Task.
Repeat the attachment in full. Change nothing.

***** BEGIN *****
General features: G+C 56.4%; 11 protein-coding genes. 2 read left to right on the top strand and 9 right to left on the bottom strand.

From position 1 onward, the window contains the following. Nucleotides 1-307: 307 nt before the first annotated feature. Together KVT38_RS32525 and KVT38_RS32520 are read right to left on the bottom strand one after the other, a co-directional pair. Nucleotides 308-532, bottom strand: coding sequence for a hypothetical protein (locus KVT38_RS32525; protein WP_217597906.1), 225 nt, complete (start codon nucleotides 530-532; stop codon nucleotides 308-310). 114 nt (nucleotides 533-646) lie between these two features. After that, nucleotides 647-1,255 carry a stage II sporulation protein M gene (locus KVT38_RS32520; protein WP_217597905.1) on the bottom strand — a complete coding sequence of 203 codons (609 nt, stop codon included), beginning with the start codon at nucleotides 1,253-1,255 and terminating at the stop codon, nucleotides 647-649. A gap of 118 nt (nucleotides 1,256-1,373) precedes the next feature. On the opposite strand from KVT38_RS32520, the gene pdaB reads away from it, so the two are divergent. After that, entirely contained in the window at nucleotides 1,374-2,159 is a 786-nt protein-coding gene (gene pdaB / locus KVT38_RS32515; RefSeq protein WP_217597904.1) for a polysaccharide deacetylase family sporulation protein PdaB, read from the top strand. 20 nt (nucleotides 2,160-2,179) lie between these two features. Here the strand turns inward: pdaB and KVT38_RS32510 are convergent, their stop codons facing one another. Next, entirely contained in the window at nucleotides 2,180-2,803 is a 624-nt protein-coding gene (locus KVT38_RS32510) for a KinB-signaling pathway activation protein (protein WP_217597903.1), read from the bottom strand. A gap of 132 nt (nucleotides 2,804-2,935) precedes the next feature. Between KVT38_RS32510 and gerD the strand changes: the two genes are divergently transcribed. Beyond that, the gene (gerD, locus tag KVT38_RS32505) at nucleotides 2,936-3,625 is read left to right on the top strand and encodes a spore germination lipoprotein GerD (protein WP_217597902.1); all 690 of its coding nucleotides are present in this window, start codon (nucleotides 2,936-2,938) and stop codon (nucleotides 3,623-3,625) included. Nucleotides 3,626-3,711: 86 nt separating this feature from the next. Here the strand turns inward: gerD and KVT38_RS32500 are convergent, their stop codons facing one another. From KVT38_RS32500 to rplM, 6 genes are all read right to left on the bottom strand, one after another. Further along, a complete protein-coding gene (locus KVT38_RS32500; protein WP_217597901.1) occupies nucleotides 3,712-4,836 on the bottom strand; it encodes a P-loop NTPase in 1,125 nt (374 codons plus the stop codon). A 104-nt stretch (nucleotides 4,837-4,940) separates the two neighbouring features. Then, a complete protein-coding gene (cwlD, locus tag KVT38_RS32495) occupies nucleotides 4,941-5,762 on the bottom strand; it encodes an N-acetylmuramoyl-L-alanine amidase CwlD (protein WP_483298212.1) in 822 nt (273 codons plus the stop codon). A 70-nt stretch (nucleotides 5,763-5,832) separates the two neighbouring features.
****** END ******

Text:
General features: G+C 56.4%; 11 protein-coding genes. 2 read left to right on the top strand and 9 right to left on the bottom strand.

From position 1 onward, the window contains the following. Nucleotides 1-307: 307 nt before the first annotated feature. Together KVT38_RS32525 and KVT38_RS32520 are read right to left on the bottom strand one after the other, a co-directional pair. Nucleotides 308-532, bottom strand: coding sequence for a hypothetical protein (locus KVT38_RS32525; protein WP_217597906.1), 225 nt, complete (start codon nucleotides 530-532; stop codon nucleotides 308-310). 114 nt (nucleotides 533-646) lie between these two features. After that, nucleotides 647-1,255 carry a stage II sporulation protein M gene (locus KVT38_RS32520; protein WP_217597905.1) on the bottom strand — a complete coding sequence of 203 codons (609 nt, stop codon included), beginning with the start codon at nucleotides 1,253-1,255 and terminating at the stop codon, nucleotides 647-649. A gap of 118 nt (nucleotides 1,256-1,373) precedes the next feature. On the opposite strand from KVT38_RS32520, the gene pdaB reads away from it, so the two are divergent. After that, entirely contained in the window at nucleotides 1,374-2,159 is a 786-nt protein-coding gene (gene pdaB / locus KVT38_RS32515; RefSeq protein WP_217597904.1) for a polysaccharide deacetylase family sporulation protein PdaB, read from the top strand. 20 nt (nucleotides 2,160-2,179) lie between these two features. Here the strand turns inward: pdaB and KVT38_RS32510 are convergent, their stop codons facing one another. Next, entirely contained in the window at nucleotides 2,180-2,803 is a 624-nt protein-coding gene (locus KVT38_RS32510) for a KinB-signaling pathway activation protein (protein WP_217597903.1), read from the bottom strand. A gap of 132 nt (nucleotides 2,804-2,935) precedes the next feature. Between KVT38_RS32510 and gerD the strand changes: the two genes are divergently transcribed. Beyond that, the gene (gerD, locus tag KVT38_RS32505) at nucleotides 2,936-3,625 is read left to right on the top strand and encodes a spore germination lipoprotein GerD (protein WP_217597902.1); all 690 of its coding nucleotides are present in this window, start codon (nucleotides 2,936-2,938) and stop codon (nucleotides 3,623-3,625) included. Nucleotides 3,626-3,711: 86 nt separating this feature from the next. Here the strand turns inward: gerD and KVT38_RS32500 are convergent, their stop codons facing one another. From KVT38_RS32500 to rplM, 6 genes are all read right to left on the bottom strand, one after another. Further along, a complete protein-coding gene (locus KVT38_RS32500; protein WP_217597901.1) occupies nucleotides 3,712-4,836 on the bottom strand; it encodes a P-loop NTPase in 1,125 nt (374 codons plus the stop codon). A 104-nt stretch (nucleotides 4,837-4,940) separates the two neighbouring features. Then, a complete protein-coding gene (cwlD, locus tag KVT38_RS32495) occupies nucleotides 4,941-5,762 on the bottom strand; it encodes an N-acetylmuramoyl-L-alanine amidase CwlD (protein WP_483298212.1) in 822 nt (273 codons plus the stop codon). A 70-nt stretch (nucleotides 5,763-5,832) separates the two neighbouring features.